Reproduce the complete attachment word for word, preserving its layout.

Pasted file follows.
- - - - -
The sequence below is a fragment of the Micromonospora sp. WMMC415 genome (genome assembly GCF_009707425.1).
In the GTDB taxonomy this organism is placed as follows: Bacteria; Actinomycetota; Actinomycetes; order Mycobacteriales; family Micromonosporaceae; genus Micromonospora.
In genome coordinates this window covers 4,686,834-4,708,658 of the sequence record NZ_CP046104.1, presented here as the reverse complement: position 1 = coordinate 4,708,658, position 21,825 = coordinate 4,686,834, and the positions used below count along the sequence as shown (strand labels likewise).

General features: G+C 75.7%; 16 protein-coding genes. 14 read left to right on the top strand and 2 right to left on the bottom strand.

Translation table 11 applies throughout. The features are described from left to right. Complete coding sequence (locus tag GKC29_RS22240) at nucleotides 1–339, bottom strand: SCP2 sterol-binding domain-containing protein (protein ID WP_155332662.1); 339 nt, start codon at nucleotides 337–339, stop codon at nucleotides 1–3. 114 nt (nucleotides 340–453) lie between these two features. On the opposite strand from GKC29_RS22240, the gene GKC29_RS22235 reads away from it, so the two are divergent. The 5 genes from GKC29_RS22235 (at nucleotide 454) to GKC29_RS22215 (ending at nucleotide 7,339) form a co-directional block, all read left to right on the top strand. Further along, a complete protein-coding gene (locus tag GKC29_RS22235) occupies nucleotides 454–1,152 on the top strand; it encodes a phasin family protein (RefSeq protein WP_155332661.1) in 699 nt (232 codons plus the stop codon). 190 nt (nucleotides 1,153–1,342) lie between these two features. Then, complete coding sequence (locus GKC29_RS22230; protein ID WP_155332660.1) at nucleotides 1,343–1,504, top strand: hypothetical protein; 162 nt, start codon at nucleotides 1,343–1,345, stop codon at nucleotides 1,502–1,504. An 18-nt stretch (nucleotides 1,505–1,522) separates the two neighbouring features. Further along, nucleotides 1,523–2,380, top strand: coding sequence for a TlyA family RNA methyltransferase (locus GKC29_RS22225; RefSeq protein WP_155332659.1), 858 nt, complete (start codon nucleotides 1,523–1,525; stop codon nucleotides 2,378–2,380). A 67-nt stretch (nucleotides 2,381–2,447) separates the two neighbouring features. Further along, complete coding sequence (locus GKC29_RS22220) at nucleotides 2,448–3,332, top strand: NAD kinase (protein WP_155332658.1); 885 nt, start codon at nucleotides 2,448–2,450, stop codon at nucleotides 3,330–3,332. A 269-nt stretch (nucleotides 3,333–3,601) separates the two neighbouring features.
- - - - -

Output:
The sequence below is a fragment of the Micromonospora sp. WMMC415 genome (genome assembly GCF_009707425.1).
In the GTDB taxonomy this organism is placed as follows: Bacteria; Actinomycetota; Actinomycetes; order Mycobacteriales; family Micromonosporaceae; genus Micromonospora.
In genome coordinates this window covers 4,686,834-4,708,658 of the sequence record NZ_CP046104.1, presented here as the reverse complement: position 1 = coordinate 4,708,658, position 21,825 = coordinate 4,686,834, and the positions used below count along the sequence as shown (strand labels likewise).

General features: G+C 75.7%; 16 protein-coding genes. 14 read left to right on the top strand and 2 right to left on the bottom strand.

Translation table 11 applies throughout. The features are described from left to right. Complete coding sequence (locus tag GKC29_RS22240) at nucleotides 1–339, bottom strand: SCP2 sterol-binding domain-containing protein (protein ID WP_155332662.1); 339 nt, start codon at nucleotides 337–339, stop codon at nucleotides 1–3. 114 nt (nucleotides 340–453) lie between these two features. On the opposite strand from GKC29_RS22240, the gene GKC29_RS22235 reads away from it, so the two are divergent. The 5 genes from GKC29_RS22235 (at nucleotide 454) to GKC29_RS22215 (ending at nucleotide 7,339) form a co-directional block, all read left to right on the top strand. Further along, a complete protein-coding gene (locus tag GKC29_RS22235) occupies nucleotides 454–1,152 on the top strand; it encodes a phasin family protein (RefSeq protein WP_155332661.1) in 699 nt (232 codons plus the stop codon). 190 nt (nucleotides 1,153–1,342) lie between these two features. Then, complete coding sequence (locus GKC29_RS22230; protein ID WP_155332660.1) at nucleotides 1,343–1,504, top strand: hypothetical protein; 162 nt, start codon at nucleotides 1,343–1,345, stop codon at nucleotides 1,502–1,504. An 18-nt stretch (nucleotides 1,505–1,522) separates the two neighbouring features. Further along, nucleotides 1,523–2,380, top strand: coding sequence for a TlyA family RNA methyltransferase (locus GKC29_RS22225; RefSeq protein WP_155332659.1), 858 nt, complete (start codon nucleotides 1,523–1,525; stop codon nucleotides 2,378–2,380). A 67-nt stretch (nucleotides 2,381–2,447) separates the two neighbouring features. Further along, complete coding sequence (locus GKC29_RS22220) at nucleotides 2,448–3,332, top strand: NAD kinase (protein WP_155332658.1); 885 nt, start codon at nucleotides 2,448–2,450, stop codon at nucleotides 3,330–3,332. A 269-nt stretch (nucleotides 3,333–3,601) separates the two neighbouring features.